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Religion

  • What is important is to notice the stars…not to name them

     I cannot recall where I read this message: “The important thing about stars is not the naming, but the noticing.” I only know the statement gave me great comfort. I have often been dismayed over my inability to remember “star facts” gleaned in grammar school. Those were the days when I spent time craning my neck to spot Pleiades, Cassiopeia and Orion and the Dippers, big and small, in the darkened sky over our backyard. I could name them then...I am unable now. However, I suspect I am more prone to noticing them at this stage of my life.

  • When I look up, I can find what I’m looking for

     Elizabeth Hudson did it again. Her welcome editorial, titled “And Dance by the Light of the Moon” in the February 2014 issue of Our State magazine, described her fascination with the moon and all things lunar.

  • Strangers in a foreign land become friends

     Every once in a while, Hubby Dear and I opt to attend a church service for the Latino community. Neither of us speak nor read Spanish, so it is both an adventure and a challenge to be participants, not just visitors. It is also a tremendous learning experience.

    We listen for words similar to our own native language or ones that are ring more familiarly with other languages we know or have studied. We follow along with prayers in the rite, whispering them as an English accompaniment to the variety of Spanish accents ringing around us.

  • Don’t look for Jesus among the dead!
  • Hospital volunteers anoint the sick with kindness

     Novant Health Brunswick Medical Center mandates an annual educational review for employees and volunteers. Like all mandates, it is not always graciously accepted. However, the option to take the test as a group lessens the angst and even makes it fun.

    I am always impressed with the extent and depth of the questions, despite the fact that they also carry a degree of advertising as a means of corporate public relations. This year was no exception.

  • I take, O cross, your shadow for my abiding place

     Some would say, “We’ve traveled a ‘fur piece’ this Lenten season.” Those who traveled the Lenten Wednesdays at noon for the annual Lenten luncheon worship services, especially, have come from happily standing beneath the cross to find hope amidst hopelessness, happy to shine our light on a world filled with false crosses and desperate situations. We’ve recognized the instability that comes when we build our house of grace on shifting sands. We’ve tasted the futility of erecting those edifices in the face of oncoming tides.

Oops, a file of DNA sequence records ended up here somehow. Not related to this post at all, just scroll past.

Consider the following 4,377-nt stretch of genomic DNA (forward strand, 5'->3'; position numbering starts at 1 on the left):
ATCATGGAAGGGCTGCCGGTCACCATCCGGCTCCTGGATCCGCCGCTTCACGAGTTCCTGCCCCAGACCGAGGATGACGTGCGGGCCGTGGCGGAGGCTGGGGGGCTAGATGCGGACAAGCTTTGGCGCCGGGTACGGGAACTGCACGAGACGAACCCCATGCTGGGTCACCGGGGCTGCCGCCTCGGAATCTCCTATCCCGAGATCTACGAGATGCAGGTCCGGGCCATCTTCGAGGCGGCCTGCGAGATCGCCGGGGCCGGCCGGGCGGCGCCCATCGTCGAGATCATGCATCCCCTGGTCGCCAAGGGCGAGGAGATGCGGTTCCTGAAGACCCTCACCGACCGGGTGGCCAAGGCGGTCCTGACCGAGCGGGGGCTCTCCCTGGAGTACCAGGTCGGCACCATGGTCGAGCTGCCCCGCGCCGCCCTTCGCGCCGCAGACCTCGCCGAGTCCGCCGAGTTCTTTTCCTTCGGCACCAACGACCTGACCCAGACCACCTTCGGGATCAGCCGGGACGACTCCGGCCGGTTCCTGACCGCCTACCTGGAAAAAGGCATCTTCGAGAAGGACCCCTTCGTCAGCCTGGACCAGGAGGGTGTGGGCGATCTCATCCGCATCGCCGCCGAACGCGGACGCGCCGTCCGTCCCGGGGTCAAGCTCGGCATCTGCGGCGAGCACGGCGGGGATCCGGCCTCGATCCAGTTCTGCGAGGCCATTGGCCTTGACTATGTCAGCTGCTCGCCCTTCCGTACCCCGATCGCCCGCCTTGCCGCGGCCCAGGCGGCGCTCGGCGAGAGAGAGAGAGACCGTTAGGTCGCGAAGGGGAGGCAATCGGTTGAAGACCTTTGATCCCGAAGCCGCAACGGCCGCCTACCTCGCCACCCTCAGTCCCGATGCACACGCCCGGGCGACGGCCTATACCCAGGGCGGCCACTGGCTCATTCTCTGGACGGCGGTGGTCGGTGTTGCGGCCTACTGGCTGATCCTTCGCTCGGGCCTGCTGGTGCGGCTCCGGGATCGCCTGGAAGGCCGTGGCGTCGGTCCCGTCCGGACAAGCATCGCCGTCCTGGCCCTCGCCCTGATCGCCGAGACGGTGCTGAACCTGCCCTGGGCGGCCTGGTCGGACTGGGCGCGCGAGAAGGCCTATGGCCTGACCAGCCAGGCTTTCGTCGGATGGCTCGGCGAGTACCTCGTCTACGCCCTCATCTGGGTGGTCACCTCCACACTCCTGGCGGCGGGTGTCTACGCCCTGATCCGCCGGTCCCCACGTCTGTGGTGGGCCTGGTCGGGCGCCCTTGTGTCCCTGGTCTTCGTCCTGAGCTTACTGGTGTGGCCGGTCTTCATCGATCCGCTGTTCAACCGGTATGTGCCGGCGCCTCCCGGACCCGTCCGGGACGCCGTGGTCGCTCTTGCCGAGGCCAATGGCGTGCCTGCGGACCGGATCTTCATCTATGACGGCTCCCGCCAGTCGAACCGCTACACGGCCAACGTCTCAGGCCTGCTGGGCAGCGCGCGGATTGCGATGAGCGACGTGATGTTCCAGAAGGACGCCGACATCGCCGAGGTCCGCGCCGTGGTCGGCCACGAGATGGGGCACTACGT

• Palm Sunday of the Lord’s passion is lived today

     Pastors of many mainline churches, following the Revised Common Lectionary, will proclaim the passion narrative from the Gospels this coming Sunday. Holy Week, the final preparation for Easter Sunday and resurrection, begins with harsh memories, bitter sorrow, the desertion of friends, a fierce sense of abandonment, the cruelty of unexplainable inhumanity.

  • How Can We Find Peace In A Stressful World?

     A recent Time magazine article intrigued me. The topic was mindfulness. More specifically, it was titled “The art of being mindful.”  I stopped in my tracks. Typically, one would imagine this process or action would be considered a science, not an art. One might imagine a list of things to do that would lead to awareness. To think of it as an art changes everything.

  • Found in the valley of death

     Rarely do we wish to speak of it. Always are we looking for ways to avoid it. Society apparently seeks to deny its existence. Death is truly the elephant residing on the dining room table.

  • God, give us wings

     It is a rare and wonderful opportunity to read and review a book written by a college classmate and friend. Rarer yet is the chance to travel deeply into the life and spirit of a woman who has endured, survived, and been transformed by the experiences of two assaults on humanity: the Nazi and Soviet invasions and conquests of the Baltic countries.